Tomoko will go to great lengths to avoid socializing with her peers, especially if they are boys. She’d rather go without a textbook she forgot to bring than share her neighbor’s, which always gets her in trouble. When her umbrella breaks during a rainstorm and she encounters some guys at the bus stop, she’s so nervous that she runs to the bathroom in great fear and nausea. And once again she attempts to use her brother, this time attempting to catch his cold so she can avoid going to school. It succeeds but too late, ruining her weekend —made all the worse by her now coupled friend Yuu’s answer to a relationship quiz.
What WataMote continually does, with caustic humor, is to drive home the point that ultimately Tomoko is responsible for her predicament. There’s a moment, for instance, where she thinks that her umbrella’s been stolen and her mind immediately constructs a dark profile of who the thief might be, that he might be having a relationship, that he deserves to die—only for her rage to be punctured by spotting the umbrella on the other side of the aisle. The paranoia and judgmentalism she regularly indulges in is a product not of genuine circumstance, but of her own mind. The same goes with her inability to ask a neighbor to share a textbook—something which has apparently happened repeatedly. She seems oblivious to the fact that she suffers more, not less, by taking the long, avoiding way.
I remember being that way. I’d loop around a school corridor to avoid meeting certain people. Or look away from another person hoping he or she wouldn’t notice me. Sit by myself while eating so I wouldn’t have to talk to anyone, or, more recently, bow my head down toward the screen of my smartphone and endlessly check the news.
What drove me was fear: fear of being laughed at, because it always felt like other people’s eyes were on you and others were just waiting for a chance to mock you, when, in fact, most people are ignoring you. (This happens at the bus stop with the two random guys, for instance. They can’t even understand what she’s saying, let alone thinking or saying bad things about her.) The truth is that most people are far too self-absorbed themselves to care that much about what you are doing. But the fear, which for Tomoko is paralyzing, not only prevents her from saying the right things at the right time or taking an easier way out. It also prevents her from noticing when people have been kind to her, as when she wishes “a guy would be nice to me” after a guy had in fact bought her a new umbrella and left it with her while she was asleep. Fear has a way of driving out love, and, it is love that casts out fear.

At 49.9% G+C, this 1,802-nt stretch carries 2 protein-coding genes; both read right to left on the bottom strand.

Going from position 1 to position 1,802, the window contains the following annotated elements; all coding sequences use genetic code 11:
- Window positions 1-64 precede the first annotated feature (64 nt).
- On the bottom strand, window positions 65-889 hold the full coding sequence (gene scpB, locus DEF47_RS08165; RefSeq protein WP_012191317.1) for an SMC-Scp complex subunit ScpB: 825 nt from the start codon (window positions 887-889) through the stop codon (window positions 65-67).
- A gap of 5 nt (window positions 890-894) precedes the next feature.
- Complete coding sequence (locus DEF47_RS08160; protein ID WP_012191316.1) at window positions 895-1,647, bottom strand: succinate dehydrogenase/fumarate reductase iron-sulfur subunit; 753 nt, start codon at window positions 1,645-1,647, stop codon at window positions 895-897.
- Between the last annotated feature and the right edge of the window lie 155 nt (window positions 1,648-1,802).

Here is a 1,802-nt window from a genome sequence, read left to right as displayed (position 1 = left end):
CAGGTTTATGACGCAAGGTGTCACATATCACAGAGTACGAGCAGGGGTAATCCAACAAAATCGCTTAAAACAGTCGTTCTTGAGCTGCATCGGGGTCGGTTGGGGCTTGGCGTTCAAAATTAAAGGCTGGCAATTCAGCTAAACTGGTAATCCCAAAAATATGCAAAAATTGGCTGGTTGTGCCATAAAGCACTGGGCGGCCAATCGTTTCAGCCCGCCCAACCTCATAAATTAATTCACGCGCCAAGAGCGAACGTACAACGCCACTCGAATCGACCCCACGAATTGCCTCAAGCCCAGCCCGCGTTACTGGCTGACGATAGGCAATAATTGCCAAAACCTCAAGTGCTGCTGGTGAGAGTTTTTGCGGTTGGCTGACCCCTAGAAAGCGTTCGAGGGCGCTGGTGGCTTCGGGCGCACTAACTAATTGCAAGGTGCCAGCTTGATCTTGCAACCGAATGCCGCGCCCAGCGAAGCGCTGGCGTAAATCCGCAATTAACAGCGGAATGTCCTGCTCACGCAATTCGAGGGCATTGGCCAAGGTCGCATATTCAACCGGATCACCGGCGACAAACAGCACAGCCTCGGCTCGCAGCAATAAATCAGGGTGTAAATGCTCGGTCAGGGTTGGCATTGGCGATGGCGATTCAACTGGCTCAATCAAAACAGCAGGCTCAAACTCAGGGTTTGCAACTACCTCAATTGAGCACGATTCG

What hasn’t been explored much yet in the anime—no spoilers, manga readers—is how Tomoko became what she is now. Why is she so socially anxious? Bullying would be a plausible, albeit predictable, reason. But her behavior seems to come less from bullying-induced low self-esteem than from a generalized anxiety and self-consciousness. Is it genetic? Is it her fujoshi-esque hobbies? Her plain looks? Middle school girls can be exquisitely cruel, it is true, and perhaps they picked on her for many reasons, leaving her only with Yuu to keep her company then. Middle school in general can be a hellish time for nearly everyone, and not everyone reacts with aplomb or gets over it so easily.
What remains is this, however: her social exile is, by this point, largely self-imposed. There is a real snobbery in her attitude toward others, along with fear. Her dealings with her brother are plainly self-interested, and he sees through it easily and dismisses her accordingly, cutting herself off from a possible source of strength and comfort. (One can’t also help but think that her sisterly attempts to get him to say she is attractive is not just desperation, but also a swipe at certain types of anime fans, but I digress…) Even a stupid magazine quiz, whose methodology is highly suspect, only encourages her to think to worst about herself. How can she be so gullible?
Which is why for me, her situation is not any less sad for being partly her responsibility. This show is always teetering on the edge of no longer being funny but being genuinely tragic, and given Oonuma’s record as a superb chronicler of loneliness (much of the ef series and the serious episodes of BakaTest and Dusk Maiden), I suspect we will see Tomoko’s soul laid bare at some point. There’s real hurt somewhere in there, and she’ll have to face it and confront it if she wants to move on.